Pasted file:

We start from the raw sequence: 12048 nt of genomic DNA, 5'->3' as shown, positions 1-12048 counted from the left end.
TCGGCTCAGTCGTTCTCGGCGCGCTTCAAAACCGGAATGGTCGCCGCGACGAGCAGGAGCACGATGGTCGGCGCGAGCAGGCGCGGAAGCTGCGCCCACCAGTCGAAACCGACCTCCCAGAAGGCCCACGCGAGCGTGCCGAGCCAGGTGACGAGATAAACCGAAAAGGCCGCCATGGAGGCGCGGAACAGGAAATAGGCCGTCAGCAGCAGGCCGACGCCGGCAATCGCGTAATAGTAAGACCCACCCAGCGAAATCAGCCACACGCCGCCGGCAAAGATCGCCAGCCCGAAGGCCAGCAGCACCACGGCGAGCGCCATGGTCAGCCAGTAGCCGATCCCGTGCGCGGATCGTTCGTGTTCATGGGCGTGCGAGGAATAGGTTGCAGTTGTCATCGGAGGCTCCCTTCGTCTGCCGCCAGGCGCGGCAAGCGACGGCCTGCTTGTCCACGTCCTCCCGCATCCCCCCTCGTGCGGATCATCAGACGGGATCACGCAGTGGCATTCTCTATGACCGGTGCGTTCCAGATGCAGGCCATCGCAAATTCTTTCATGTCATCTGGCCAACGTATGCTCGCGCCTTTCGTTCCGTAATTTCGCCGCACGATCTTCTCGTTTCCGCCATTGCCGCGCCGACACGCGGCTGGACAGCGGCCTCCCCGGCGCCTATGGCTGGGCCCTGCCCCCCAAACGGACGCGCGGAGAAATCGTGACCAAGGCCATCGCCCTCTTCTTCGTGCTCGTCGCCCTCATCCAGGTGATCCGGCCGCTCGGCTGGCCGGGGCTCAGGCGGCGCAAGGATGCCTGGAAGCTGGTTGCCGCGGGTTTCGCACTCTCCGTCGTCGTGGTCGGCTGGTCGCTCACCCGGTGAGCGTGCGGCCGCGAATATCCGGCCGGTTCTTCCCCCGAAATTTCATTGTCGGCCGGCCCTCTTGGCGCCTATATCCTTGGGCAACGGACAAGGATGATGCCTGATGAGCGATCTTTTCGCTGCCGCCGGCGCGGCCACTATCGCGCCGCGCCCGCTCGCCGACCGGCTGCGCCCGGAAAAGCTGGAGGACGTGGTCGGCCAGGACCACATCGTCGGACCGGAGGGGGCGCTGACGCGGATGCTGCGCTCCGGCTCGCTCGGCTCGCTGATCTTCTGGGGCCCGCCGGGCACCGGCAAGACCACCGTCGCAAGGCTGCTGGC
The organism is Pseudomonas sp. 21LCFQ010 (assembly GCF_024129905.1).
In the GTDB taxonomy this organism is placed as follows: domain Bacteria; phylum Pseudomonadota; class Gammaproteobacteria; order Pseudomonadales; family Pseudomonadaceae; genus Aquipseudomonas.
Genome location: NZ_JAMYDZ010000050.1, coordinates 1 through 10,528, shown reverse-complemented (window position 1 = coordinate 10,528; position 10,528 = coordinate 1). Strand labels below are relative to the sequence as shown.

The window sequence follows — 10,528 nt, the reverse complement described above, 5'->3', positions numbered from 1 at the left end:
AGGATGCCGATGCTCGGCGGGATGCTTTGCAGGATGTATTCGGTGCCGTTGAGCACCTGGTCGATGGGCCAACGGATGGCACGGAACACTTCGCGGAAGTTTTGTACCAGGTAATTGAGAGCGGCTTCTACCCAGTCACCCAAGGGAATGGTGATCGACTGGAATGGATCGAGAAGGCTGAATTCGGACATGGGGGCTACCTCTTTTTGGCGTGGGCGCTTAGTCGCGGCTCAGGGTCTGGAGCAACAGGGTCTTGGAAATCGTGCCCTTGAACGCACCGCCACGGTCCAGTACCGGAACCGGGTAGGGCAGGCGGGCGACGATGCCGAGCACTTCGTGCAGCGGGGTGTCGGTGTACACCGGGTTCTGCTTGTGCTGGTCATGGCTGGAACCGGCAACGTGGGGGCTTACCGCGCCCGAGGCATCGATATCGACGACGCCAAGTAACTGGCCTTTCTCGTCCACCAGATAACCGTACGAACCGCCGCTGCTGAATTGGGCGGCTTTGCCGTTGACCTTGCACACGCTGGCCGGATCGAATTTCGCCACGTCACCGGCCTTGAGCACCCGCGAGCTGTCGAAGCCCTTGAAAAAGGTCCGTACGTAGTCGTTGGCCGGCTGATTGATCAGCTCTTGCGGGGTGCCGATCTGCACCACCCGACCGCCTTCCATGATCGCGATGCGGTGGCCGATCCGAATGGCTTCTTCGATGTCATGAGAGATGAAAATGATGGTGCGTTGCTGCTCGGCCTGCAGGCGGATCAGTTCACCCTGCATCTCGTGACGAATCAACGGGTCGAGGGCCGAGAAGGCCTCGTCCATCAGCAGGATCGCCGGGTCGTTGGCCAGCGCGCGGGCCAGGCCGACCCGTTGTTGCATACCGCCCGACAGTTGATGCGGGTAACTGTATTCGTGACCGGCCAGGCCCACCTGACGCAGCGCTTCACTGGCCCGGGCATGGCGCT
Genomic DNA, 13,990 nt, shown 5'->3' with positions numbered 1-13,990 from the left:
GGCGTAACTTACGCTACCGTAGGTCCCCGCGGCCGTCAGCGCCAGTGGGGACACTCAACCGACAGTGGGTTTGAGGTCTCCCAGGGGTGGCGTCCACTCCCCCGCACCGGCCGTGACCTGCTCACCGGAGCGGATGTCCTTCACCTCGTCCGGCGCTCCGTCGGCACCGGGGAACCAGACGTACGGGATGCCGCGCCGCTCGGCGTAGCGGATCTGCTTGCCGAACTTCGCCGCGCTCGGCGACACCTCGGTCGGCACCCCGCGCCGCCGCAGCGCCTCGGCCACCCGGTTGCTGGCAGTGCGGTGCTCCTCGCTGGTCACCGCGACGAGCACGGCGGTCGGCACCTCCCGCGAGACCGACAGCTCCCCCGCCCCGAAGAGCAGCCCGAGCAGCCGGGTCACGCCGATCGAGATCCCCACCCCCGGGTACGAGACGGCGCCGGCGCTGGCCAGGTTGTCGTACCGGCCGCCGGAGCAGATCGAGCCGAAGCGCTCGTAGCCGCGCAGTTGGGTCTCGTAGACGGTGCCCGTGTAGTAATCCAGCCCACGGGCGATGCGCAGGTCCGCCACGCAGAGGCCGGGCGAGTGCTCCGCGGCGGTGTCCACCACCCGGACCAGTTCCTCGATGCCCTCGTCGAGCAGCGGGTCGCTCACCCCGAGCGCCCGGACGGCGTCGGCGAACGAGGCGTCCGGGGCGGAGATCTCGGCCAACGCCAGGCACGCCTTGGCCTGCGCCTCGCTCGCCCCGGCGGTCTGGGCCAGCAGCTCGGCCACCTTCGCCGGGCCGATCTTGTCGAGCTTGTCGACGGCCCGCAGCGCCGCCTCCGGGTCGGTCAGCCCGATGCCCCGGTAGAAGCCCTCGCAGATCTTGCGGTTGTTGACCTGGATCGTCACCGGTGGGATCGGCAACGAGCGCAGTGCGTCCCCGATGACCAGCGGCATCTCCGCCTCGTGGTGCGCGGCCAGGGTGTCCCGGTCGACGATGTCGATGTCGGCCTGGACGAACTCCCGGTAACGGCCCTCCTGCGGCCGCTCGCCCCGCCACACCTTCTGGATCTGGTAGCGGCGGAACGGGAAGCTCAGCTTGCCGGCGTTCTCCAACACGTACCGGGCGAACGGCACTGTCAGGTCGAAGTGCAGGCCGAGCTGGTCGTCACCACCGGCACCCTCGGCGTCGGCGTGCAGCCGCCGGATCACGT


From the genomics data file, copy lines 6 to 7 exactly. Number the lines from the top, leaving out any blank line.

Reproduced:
The window sequence follows — 10,528 nt, the reverse complement described above, 5'->3', positions numbered from 1 at the left end:
AGGATGCCGATGCTCGGCGGGATGCTTTGCAGGATGTATTCGGTGCCGTTGAGCACCTGGTCGATGGGCCAACGGATGGCACGGAACACTTCGCGGAAGTTTTGTACCAGGTAATTGAGAGCGGCTTCTACCCAGTCACCCAAGGGAATGGTGATCGACTGGAATGGATCGAGAAGGCTGAATTCGGACATGGGGGCTACCTCTTTTTGGCGTGGGCGCTTAGTCGCGGCTCAGGGTCTGGAGCAACAGGGTCTTGGAAATCGTGCCCTTGAACGCACCGCCACGGTCCAGTACCGGAACCGGGTAGGGCAGGCGGGCGACGATGCCGAGCACTTCGTGCAGCGGGGTGTCGGTGTACACCGGGTTCTGCTTGTGCTGGTCATGGCTGGAACCGGCAACGTGGGGGCTTACCGCGCCCGAGGCATCGATATCGACGACGCCAAGTAACTGGCCTTTCTCGTCCACCAGATAACCGTACGAACCGCCGCTGCTGAATTGGGCGGCTTTGCCGTTGACCTTGCACACGCTGGCCGGATCGAATTTCGCCACGTCACCGGCCTTGAGCACCCGCGAGCTGTCGAAGCCCTTGAAAAAGGTCCGTACGTAGTCGTTGGCCGGCTGATTGATCAGCTCTTGCGGGGTGCCGATCTGCACCACCCGACCGCCTTCCATGATCGCGATGCGGTGGCCGATCCGAATGGCTTCTTCGATGTCATGAGAGATGAAAATGATGGTGCGTTGCTGCTCGGCCTGCAGGCGGATCAGTTCACCCTGCATCTCGTGACGAATCAACGGGTCGAGGGCCGAGAAGGCCTCGTCCATCAGCAGGATCGCCGGGTCGTTGGCCAGCGCGCGGGCCAGGCCGACCCGTTGTTGCATACCGCCCGACAGTTGATGCGGGTAACTGTATTCGTGACCGGCCAGGCCCACCTGACGCAGCGCTTCACTGGCCCGGGCATGGCGCT